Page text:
Microbial Contamination in Drinking Water: Sources & Control

Lesson Transcript
Instructor: Artem Cheprasov

Artem has a doctor of veterinary medicine degree.

Microbial contamination in a community's source of drinking water can be very harmful to the entire population. Discover how microbial contamination of drinking water is controlled, and explore the sources of coliform bacteria, and its more dangerous subtype, E. coli 0157:H7, and giardia, which causes diarrhea when in humans. Updated: 10/03/2021

Clean Drinking Water

What many people in the West take for granted is having the ability to turn on the tap and get clean drinking water, clean water to bathe in, and clean water to wash their clothing in. This is more of a luxury than it is a standard across many parts of the globe, where contaminated drinking water leads to a whole host of issues for the population at large.

This lesson will outline some of the things that are often found in contaminated drinking water and what can be done about it.

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  • 0:07 Clean Drinking Water
  • 0:39 Coliform Bacteria
  • 3:41 Giardia and Viruses
  • 4:58 Methods of Control
  • 5:47 Lesson Summary
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Coliform Bacteria

When we think of contaminated drinking water, we tend to focus on many different things. For example, there can be chemicals seeping into the water from industrial plants nearby, heavy metals occurring naturally or from pollution, or there may be fecal waste washing into our drinking water.

While industrial chemicals and heavy metals are a major concern, one of the biggest concerns is finding pathogenic, or disease-causing, microbes in drinking water. Some of these microbes, such as bacteria, may occur in nature and seep in naturally, while others are a result of human sewage or industrial farming techniques.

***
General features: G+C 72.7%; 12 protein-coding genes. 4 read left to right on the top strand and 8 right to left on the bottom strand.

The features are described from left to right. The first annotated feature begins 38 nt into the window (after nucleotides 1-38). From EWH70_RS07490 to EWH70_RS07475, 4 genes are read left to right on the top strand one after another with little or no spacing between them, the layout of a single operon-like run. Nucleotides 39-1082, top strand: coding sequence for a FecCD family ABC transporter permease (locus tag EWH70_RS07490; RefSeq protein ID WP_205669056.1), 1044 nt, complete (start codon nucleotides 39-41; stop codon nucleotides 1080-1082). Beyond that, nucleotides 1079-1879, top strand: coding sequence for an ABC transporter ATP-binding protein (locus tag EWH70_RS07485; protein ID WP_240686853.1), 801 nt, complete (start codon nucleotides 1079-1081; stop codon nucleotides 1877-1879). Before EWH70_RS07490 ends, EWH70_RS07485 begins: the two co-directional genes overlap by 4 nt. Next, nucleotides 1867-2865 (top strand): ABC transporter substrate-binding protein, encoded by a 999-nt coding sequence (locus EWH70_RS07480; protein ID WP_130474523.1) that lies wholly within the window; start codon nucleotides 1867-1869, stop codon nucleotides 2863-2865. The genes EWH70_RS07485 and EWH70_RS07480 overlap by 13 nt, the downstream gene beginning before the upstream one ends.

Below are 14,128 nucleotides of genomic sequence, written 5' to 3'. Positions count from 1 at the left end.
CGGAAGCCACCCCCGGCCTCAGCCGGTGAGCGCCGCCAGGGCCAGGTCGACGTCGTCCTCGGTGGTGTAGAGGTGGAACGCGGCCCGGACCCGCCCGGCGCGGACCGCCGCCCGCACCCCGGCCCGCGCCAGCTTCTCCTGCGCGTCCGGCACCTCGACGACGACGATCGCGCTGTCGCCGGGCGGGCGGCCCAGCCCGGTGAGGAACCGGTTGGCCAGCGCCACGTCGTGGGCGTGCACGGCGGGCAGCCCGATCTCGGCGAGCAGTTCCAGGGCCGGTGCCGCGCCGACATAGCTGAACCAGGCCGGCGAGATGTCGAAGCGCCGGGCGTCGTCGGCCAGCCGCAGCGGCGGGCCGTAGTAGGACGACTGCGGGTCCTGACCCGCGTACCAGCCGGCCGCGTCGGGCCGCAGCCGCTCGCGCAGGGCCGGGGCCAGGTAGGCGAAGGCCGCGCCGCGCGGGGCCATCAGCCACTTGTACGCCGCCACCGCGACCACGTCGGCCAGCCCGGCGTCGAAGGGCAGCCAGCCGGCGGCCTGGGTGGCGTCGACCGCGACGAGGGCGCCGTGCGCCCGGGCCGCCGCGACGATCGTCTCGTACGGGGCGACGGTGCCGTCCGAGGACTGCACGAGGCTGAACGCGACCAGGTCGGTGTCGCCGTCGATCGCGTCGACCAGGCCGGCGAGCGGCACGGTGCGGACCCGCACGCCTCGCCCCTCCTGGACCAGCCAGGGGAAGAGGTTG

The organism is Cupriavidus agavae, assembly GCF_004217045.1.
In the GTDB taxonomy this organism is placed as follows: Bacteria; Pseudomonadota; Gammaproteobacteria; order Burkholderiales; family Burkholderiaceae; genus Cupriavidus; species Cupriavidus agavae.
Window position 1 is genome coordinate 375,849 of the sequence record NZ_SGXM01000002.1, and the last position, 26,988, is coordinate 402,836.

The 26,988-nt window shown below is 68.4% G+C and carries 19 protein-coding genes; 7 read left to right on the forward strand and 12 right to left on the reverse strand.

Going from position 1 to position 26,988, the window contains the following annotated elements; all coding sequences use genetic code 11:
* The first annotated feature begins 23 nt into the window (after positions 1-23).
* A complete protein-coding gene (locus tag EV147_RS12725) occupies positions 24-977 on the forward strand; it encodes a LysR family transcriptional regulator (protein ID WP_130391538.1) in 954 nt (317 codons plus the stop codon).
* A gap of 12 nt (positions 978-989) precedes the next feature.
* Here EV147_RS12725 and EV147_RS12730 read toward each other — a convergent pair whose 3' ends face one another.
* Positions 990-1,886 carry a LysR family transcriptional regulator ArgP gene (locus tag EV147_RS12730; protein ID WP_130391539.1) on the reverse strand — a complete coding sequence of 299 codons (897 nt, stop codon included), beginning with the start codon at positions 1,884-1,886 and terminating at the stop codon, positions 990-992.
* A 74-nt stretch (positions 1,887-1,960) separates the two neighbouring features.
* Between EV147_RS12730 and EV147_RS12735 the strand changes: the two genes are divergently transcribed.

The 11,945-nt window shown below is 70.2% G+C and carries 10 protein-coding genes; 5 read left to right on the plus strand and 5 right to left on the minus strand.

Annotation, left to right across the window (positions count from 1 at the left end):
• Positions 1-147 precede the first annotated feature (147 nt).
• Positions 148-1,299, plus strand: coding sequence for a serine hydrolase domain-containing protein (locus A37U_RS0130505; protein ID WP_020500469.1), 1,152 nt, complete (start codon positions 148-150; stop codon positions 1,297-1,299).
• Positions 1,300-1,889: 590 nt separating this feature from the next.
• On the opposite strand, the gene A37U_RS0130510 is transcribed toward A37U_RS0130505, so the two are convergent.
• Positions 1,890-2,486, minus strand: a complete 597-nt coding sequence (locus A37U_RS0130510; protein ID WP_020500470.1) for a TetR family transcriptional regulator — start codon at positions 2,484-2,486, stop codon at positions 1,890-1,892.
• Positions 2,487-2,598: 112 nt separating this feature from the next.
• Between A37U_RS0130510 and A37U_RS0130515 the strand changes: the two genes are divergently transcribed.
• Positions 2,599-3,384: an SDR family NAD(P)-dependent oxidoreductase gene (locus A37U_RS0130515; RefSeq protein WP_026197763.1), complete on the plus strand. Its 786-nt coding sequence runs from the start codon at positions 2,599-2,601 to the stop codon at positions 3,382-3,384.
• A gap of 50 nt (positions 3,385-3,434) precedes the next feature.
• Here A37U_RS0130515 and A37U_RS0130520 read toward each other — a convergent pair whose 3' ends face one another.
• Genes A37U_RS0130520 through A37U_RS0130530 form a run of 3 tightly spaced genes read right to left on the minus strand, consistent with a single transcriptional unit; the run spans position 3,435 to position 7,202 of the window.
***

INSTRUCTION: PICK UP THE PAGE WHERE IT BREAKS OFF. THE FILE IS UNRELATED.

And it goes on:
Regardless of the source of contamination, natural or otherwise, one of the most common bacteria found in the soil and the intestinal tract of animals is known as coliform bacteria. The subtype of coliform bacteria found in the intestinal tract of animals is known as fecal coliform bacteria, where the word fecal refers to the feces produced by these animals.

What's interesting to note is that the coliform bacteria found in your gut rarely cause you any trouble. They are basically looking for a place to eat, live, and reproduce. That place just happens to be your intestinal tract.

However, every now and then, a type of dangerous, toxin-producing, coliform bacteria known as E. coli 0157:H7 can cause bloody diarrhea and even kidney failure in people who ingest this deadly microbe by eating or drinking contaminated food or water.

Regardless of whether they are potentially deadly or non-harmful, coliform bacteria are super important in helping to determine if drinking water has been contaminated.

Since you're now well aware of the fact that coliform bacteria can be found in human and other animal feces, it shouldn't surprise you that we sometimes look for coliform bacteria in drinking water supplies as a proxy for figuring out if the drinking water has been contaminated by other dangerous pathogens found in and spread by feces.

You can liken what we do here to the following example. If you were to take a cup of coffee, you'd notice that it has a brownish-black color and a specific smell. Well, if you were to pour even that small cup of coffee into a much larger gallon of absolutely clean water, that water would turn slightly brown and would smell a bit differently. Even if you were blindfolded and only noticed a change in smell, you could, by extension, guess the water had turned brown because it smells like coffee.

Likewise, when coliform bacteria gets into the drinking water system, we know that, by extension, it's not just the coliform bacteria that are in there. There are likely to be other pathogens in the water system as well.

Giardia and Viruses

One of these pathogens may be Giardia. Giardia is a protozoan parasite that causes diarrhea in some humans who ingest it. This parasite, you guessed it, is spread through feces-contaminated material, including water.

The one cool thing about Giardia is that if you were to look at it under the microscope, you'd never forget its alien-looking shape. It sort of looks like it has two big eyes sticking out and watching you, taunting you about the fact that something so little can cause you so much trouble.

However, feces-contaminated drinking water has even smaller pathogens that can cause as much, if not more, problems for you. These pathogens are viruses. The most famous of which are known as noroviruses. These are the viruses that are the most common cause of viral gastroenteritis in humans. Meaning, they are the number one cause of the stomach flu.

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